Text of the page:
In an optical network a signal can only travel a maximum distance dmax before its quality deteriorates to the point that it must be regenerated by installing regenerators at nodes of the network. As the cost of a regenerator is high, we wish to deploy as few regenerators as possible in the network, while ensuring all nodes can communicate with each other. In this paper we introduce the generalized regenerator location problem (GRLP) in which we are given a set S of nodes that corresponds to candidate locations for regenerators, and a set T of nodes that must communicate with each other. If S = T = N, we obtain the regenerator location problem (RLP), which we have studied previously and shown to be NP-complete. Our solution procedure to the RLP is based on its equivalence to the maximum leaf spanning tree problem (MLSTP). Unfortunately, this equivalence does not apply to the GRLP, nor do the procedures developed previously for the RLP. To solve the GRLP, we propose reduction procedures, two construction heuristics, and a local search procedure that we collectively refer to as a heuristic framework. We also establish a correspondence between the (node-weighted) directed Steiner forest problem and the GRLP. Using this fact, we provide several ways to derive natural and extended integer programming (IP) and mixed-integer programming (MIP) models for the GRLP and compare the strength of these models. Using the strongest model derived on the natural node selection variables we develop a branch-and-cut approach to solve the problem to optimality. The results indicate that the exact approach can easily solve instances with up to 200 nodes to optimality, whereas the heuristic framework is a high-quality approach for solving large-scale instances. Link to the article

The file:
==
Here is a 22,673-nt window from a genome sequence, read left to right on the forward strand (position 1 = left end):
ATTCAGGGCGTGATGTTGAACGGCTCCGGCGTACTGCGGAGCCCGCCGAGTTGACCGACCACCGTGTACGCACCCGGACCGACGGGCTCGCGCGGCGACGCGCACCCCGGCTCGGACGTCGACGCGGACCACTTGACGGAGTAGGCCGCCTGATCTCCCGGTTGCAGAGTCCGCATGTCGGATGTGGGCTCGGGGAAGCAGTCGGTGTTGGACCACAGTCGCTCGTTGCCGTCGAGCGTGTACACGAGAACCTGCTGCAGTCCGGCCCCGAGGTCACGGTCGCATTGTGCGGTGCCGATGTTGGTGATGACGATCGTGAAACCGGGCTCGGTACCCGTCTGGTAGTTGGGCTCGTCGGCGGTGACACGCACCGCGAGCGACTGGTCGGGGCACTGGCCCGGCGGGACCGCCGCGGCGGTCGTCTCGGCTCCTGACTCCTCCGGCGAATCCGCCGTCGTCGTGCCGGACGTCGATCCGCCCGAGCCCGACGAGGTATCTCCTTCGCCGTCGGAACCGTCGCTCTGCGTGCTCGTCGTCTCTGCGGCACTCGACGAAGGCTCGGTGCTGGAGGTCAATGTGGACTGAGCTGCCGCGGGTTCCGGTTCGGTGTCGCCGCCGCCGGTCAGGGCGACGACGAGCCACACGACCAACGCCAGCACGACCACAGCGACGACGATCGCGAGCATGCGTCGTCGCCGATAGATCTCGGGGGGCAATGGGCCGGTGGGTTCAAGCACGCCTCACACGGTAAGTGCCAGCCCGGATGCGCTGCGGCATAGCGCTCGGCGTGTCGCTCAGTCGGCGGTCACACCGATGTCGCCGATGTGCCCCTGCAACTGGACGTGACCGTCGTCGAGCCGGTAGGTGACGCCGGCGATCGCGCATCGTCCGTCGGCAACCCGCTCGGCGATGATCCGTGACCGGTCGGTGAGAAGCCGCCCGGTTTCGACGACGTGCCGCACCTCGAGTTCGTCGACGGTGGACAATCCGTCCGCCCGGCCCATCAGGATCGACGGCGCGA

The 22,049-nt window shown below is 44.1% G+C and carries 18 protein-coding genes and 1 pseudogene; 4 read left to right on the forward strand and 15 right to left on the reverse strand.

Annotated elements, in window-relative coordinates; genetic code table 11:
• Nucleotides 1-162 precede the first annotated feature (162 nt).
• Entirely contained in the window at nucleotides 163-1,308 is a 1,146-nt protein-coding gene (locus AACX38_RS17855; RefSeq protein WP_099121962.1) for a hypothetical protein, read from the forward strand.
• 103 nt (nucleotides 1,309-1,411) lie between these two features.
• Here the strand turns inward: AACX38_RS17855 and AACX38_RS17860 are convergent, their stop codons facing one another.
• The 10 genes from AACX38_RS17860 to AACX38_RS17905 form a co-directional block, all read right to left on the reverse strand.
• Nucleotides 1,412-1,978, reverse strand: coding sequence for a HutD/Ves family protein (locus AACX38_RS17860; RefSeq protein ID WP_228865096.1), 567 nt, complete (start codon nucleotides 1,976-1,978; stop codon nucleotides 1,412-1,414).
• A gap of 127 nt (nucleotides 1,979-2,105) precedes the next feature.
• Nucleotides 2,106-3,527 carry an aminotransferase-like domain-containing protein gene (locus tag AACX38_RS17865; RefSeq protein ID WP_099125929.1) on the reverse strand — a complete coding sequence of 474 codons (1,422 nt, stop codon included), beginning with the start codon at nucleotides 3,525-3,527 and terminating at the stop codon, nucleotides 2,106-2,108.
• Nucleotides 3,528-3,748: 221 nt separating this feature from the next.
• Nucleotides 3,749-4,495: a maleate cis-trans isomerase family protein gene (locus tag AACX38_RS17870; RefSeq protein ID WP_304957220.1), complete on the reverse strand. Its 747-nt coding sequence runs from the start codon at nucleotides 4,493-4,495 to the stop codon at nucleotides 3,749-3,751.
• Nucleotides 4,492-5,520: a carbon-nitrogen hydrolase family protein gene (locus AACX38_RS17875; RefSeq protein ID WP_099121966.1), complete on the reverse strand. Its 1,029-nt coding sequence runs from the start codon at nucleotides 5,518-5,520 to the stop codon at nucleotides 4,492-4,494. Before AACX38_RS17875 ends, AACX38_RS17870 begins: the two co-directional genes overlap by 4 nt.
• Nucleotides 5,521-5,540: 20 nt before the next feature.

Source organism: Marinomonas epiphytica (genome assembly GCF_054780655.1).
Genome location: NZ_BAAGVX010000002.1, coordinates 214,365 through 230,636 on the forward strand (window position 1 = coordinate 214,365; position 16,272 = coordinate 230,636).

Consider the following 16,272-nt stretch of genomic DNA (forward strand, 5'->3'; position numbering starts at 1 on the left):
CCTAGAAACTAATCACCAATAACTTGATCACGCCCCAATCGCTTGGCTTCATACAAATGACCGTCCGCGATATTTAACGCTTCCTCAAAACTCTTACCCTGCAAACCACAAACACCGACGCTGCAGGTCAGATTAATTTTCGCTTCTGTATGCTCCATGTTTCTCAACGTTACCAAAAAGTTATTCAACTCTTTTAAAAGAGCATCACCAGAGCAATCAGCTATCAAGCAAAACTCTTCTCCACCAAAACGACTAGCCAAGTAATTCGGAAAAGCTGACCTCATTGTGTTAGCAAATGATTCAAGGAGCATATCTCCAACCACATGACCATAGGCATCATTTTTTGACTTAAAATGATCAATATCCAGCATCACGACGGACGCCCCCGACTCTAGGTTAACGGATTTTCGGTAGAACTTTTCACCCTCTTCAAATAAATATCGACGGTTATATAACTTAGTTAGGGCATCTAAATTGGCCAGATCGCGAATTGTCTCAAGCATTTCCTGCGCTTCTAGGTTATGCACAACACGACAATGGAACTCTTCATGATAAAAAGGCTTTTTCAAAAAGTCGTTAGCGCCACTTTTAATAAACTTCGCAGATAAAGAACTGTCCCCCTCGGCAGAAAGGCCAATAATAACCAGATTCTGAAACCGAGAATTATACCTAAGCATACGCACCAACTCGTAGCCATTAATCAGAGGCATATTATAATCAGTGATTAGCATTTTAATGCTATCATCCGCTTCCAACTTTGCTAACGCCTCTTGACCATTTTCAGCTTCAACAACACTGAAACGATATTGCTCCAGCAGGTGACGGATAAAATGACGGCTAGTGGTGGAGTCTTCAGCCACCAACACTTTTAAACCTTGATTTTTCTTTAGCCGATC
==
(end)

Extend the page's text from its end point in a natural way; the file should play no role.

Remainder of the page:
CHEN, S., LJUBIC, I. and RAGHAVAN, S. (2015). The Generalized Regenerator Location Problem. INFORMS Journal on Computing, 27(2), pp. 204-220.